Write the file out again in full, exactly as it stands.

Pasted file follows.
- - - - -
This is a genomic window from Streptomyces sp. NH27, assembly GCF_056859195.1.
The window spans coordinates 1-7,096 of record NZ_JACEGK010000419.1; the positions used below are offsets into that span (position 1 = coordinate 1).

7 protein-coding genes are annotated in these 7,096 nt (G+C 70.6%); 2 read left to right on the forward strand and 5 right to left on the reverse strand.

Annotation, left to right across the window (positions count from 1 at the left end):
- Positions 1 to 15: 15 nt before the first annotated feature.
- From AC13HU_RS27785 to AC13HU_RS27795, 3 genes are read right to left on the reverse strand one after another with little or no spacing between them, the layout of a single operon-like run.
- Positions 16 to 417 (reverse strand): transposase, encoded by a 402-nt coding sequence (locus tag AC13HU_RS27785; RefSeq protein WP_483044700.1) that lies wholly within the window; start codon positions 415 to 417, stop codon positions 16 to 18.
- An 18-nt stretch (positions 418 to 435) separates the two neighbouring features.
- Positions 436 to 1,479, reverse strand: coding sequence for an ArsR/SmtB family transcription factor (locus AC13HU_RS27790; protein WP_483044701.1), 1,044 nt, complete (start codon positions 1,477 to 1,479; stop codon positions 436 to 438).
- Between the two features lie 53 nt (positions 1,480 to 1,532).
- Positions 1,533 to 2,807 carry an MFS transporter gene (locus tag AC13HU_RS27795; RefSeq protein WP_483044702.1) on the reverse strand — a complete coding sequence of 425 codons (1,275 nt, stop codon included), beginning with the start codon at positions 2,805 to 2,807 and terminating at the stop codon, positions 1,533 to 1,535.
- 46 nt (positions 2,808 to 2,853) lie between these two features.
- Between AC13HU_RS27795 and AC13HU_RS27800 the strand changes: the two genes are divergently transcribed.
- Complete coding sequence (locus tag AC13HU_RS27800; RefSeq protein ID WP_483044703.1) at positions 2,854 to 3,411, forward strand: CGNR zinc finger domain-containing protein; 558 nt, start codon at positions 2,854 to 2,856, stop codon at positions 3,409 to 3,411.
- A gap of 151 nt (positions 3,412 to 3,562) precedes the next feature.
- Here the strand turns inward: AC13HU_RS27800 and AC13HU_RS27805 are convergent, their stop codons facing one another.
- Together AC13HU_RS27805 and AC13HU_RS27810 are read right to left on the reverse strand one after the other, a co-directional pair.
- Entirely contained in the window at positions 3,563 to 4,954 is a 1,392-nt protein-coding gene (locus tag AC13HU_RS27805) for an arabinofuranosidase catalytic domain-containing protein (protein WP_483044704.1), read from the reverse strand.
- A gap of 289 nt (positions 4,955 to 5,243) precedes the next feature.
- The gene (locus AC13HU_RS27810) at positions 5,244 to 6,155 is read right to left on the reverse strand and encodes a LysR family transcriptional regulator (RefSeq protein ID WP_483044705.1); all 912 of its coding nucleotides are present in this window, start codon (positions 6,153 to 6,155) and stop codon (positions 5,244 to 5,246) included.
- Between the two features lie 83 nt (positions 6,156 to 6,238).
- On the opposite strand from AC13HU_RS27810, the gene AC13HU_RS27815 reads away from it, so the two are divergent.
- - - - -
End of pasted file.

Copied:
This is a genomic window from Streptomyces sp. NH27, assembly GCF_056859195.1.
The window spans coordinates 1-7,096 of record NZ_JACEGK010000419.1; the positions used below are offsets into that span (position 1 = coordinate 1).

7 protein-coding genes are annotated in these 7,096 nt (G+C 70.6%); 2 read left to right on the forward strand and 5 right to left on the reverse strand.

Annotation, left to right across the window (positions count from 1 at the left end):
- Positions 1 to 15: 15 nt before the first annotated feature.
- From AC13HU_RS27785 to AC13HU_RS27795, 3 genes are read right to left on the reverse strand one after another with little or no spacing between them, the layout of a single operon-like run.
- Positions 16 to 417 (reverse strand): transposase, encoded by a 402-nt coding sequence (locus tag AC13HU_RS27785; RefSeq protein WP_483044700.1) that lies wholly within the window; start codon positions 415 to 417, stop codon positions 16 to 18.
- An 18-nt stretch (positions 418 to 435) separates the two neighbouring features.
- Positions 436 to 1,479, reverse strand: coding sequence for an ArsR/SmtB family transcription factor (locus AC13HU_RS27790; protein WP_483044701.1), 1,044 nt, complete (start codon positions 1,477 to 1,479; stop codon positions 436 to 438).
- Between the two features lie 53 nt (positions 1,480 to 1,532).
- Positions 1,533 to 2,807 carry an MFS transporter gene (locus tag AC13HU_RS27795; RefSeq protein WP_483044702.1) on the reverse strand — a complete coding sequence of 425 codons (1,275 nt, stop codon included), beginning with the start codon at positions 2,805 to 2,807 and terminating at the stop codon, positions 1,533 to 1,535.
- 46 nt (positions 2,808 to 2,853) lie between these two features.
- Between AC13HU_RS27795 and AC13HU_RS27800 the strand changes: the two genes are divergently transcribed.
- Complete coding sequence (locus tag AC13HU_RS27800; RefSeq protein ID WP_483044703.1) at positions 2,854 to 3,411, forward strand: CGNR zinc finger domain-containing protein; 558 nt, start codon at positions 2,854 to 2,856, stop codon at positions 3,409 to 3,411.
- A gap of 151 nt (positions 3,412 to 3,562) precedes the next feature.
- Here the strand turns inward: AC13HU_RS27800 and AC13HU_RS27805 are convergent, their stop codons facing one another.
- Together AC13HU_RS27805 and AC13HU_RS27810 are read right to left on the reverse strand one after the other, a co-directional pair.
- Entirely contained in the window at positions 3,563 to 4,954 is a 1,392-nt protein-coding gene (locus tag AC13HU_RS27805) for an arabinofuranosidase catalytic domain-containing protein (protein WP_483044704.1), read from the reverse strand.
- A gap of 289 nt (positions 4,955 to 5,243) precedes the next feature.
- The gene (locus AC13HU_RS27810) at positions 5,244 to 6,155 is read right to left on the reverse strand and encodes a LysR family transcriptional regulator (RefSeq protein ID WP_483044705.1); all 912 of its coding nucleotides are present in this window, start codon (positions 6,153 to 6,155) and stop codon (positions 5,244 to 5,246) included.
- Between the two features lie 83 nt (positions 6,156 to 6,238).
- On the opposite strand from AC13HU_RS27810, the gene AC13HU_RS27815 reads away from it, so the two are divergent.